On the cutting edge of digestive health

by Keith Nunes
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Growing evidence suggests changes in the microbiome composition may contribute to development of diseases ranging from cancer to chronic inflammatory disorders such as multiple sclerosis.

KANSAS CITY — A report published this past November by the market research firm Packaged Facts highlighted the key trends and developments taking place in the market for functional foods and ingredients. Most notably, the report highlighted five categories of functional food ingredients manufacturers should pay attention to in 2015, including protein, omega-3 fatty acids, vitamin D, magnesium and microalgae. Conspicuously missing from the list were ingredients associated with digestive health.

That may change in the coming years as more research not only further identifies the benefits of digestive health, but also how those benefits are derived. The latter point has been a blind spot, but now several study results indicate researchers are on the cusp of identifying the mechanisms that associate digestive health with overall health outcomes.

While much of the research has been done with mice, it is clear the results may translate to humans. For example, diet-induced changes in gut bacteria may alter susceptibility to an auto-inflammatory bone disease by modifying the immune response, according to a study conducted by researchers at St. Jude Children’s Research Hospital in Memphis, Tenn. The findings appeared on-line in the journal Nature.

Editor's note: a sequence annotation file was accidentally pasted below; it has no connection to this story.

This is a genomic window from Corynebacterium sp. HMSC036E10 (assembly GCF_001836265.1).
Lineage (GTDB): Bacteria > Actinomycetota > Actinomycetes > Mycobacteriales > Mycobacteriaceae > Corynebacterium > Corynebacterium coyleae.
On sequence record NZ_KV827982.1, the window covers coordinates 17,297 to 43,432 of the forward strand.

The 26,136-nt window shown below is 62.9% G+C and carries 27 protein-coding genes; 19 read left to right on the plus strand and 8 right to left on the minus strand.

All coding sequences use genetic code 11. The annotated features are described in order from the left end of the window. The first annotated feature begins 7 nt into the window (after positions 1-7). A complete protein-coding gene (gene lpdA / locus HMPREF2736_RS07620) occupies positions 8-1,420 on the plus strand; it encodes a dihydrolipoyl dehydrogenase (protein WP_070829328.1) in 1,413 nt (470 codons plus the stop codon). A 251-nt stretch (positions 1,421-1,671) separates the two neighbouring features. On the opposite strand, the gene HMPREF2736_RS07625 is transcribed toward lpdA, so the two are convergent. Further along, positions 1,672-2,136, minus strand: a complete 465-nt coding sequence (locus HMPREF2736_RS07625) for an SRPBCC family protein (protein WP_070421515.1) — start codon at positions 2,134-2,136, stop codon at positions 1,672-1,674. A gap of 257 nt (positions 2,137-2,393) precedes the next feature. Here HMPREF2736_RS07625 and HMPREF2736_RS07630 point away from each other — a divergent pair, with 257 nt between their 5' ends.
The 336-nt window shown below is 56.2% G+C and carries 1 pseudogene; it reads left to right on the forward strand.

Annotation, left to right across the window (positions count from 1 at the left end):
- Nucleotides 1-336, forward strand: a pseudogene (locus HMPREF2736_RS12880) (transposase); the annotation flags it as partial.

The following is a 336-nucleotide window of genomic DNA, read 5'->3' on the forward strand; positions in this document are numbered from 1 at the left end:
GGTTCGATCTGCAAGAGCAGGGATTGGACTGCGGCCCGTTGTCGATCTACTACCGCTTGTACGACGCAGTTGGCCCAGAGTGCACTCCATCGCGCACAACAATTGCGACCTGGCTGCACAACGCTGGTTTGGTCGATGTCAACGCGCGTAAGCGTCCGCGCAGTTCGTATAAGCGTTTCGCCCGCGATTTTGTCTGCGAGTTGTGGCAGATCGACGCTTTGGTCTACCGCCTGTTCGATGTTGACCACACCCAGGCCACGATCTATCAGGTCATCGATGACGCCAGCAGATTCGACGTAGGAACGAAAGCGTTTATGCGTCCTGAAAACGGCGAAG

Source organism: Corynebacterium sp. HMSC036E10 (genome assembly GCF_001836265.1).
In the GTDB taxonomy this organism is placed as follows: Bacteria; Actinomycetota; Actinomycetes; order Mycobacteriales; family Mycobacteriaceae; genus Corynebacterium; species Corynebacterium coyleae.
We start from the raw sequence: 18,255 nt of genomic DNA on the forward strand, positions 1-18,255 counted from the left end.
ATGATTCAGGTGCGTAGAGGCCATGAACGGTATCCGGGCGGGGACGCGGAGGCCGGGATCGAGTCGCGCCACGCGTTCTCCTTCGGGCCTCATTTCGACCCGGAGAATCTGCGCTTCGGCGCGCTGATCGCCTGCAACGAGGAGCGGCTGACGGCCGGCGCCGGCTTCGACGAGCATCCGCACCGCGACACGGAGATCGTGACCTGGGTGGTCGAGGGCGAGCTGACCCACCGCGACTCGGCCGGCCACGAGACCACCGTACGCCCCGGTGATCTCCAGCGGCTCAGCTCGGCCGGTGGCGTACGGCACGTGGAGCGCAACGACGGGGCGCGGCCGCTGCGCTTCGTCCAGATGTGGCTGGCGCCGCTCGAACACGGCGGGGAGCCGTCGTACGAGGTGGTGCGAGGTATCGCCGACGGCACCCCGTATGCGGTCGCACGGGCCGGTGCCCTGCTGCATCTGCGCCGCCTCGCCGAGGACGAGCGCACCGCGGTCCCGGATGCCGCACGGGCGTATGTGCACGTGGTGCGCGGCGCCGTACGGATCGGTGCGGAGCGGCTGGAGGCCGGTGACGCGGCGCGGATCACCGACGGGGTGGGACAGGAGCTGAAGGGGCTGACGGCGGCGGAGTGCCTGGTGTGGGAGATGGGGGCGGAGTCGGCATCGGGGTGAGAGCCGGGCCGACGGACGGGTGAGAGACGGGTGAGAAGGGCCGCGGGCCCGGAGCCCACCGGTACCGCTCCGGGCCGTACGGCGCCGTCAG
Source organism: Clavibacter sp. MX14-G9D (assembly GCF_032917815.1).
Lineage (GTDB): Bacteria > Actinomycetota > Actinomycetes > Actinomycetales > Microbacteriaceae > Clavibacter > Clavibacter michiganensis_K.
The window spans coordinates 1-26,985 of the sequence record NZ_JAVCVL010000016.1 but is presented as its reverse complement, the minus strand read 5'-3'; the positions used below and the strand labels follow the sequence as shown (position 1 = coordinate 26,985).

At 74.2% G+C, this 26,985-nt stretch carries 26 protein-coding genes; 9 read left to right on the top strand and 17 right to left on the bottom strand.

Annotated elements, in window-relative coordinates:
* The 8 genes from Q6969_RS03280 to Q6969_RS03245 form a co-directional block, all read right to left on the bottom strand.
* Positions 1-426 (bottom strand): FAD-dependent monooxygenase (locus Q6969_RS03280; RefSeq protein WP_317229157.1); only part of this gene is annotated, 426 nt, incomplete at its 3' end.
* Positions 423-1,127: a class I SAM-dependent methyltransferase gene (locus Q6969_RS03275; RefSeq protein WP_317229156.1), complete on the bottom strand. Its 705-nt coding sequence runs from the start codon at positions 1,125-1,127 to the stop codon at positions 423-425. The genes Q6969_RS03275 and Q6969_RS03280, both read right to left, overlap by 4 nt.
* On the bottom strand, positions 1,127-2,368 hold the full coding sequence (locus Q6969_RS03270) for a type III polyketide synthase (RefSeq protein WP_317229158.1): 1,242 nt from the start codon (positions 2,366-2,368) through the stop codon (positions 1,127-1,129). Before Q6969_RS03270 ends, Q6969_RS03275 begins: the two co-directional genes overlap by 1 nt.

The research provides insight into how the bacteria and other microorganisms that live in the intestines affect health. The microbes make up the intestinal microbiome, an ecosystem in the body that aids digestion and helps to “educate” the immune cells that guard against infection.

Growing evidence suggests changes in the microbiome composition may contribute to development of diseases ranging from cancer to chronic inflammatory disorders such as multiple sclerosis, according to the researchers. The mechanisms involved, however, are poorly understood.

“These results are exciting because they help to explain how environmental factors like diet can influence susceptibility to auto-inflammatory diseases,” said the study’s lead author Thirumala-Devi Kanneganti, Ph.D., a member of the St. Jude Department of Immunology. “While multiple lines of evidence have suggested that diet can impact human disease, the scientific mechanism involved was a mystery. Our results demonstrate that diet can influence immune-mediated disorders by shaping the composition of the gut microbiome, which our findings suggest play a role in immune regulation.”

The study was done in a mouse model of the inflammatory childhood bone disorder called chronic recurrent multifocal osteomyelitis, which leads to lesions, inflammation and pain in the bones of children. The mice involved in the study carry a mutation in a gene identified as Pstpip2 that leads to osteomyelitis early in life.

The researchers showed that changing the nutritional composition of the animals’ diets led to marked increases and decreases of certain intestinal bacteria. Affected bacteria included Prevotella, which have been implicated in causing osteomyelitis, arthritis, periodontal disease and other inflammatory disorders in humans.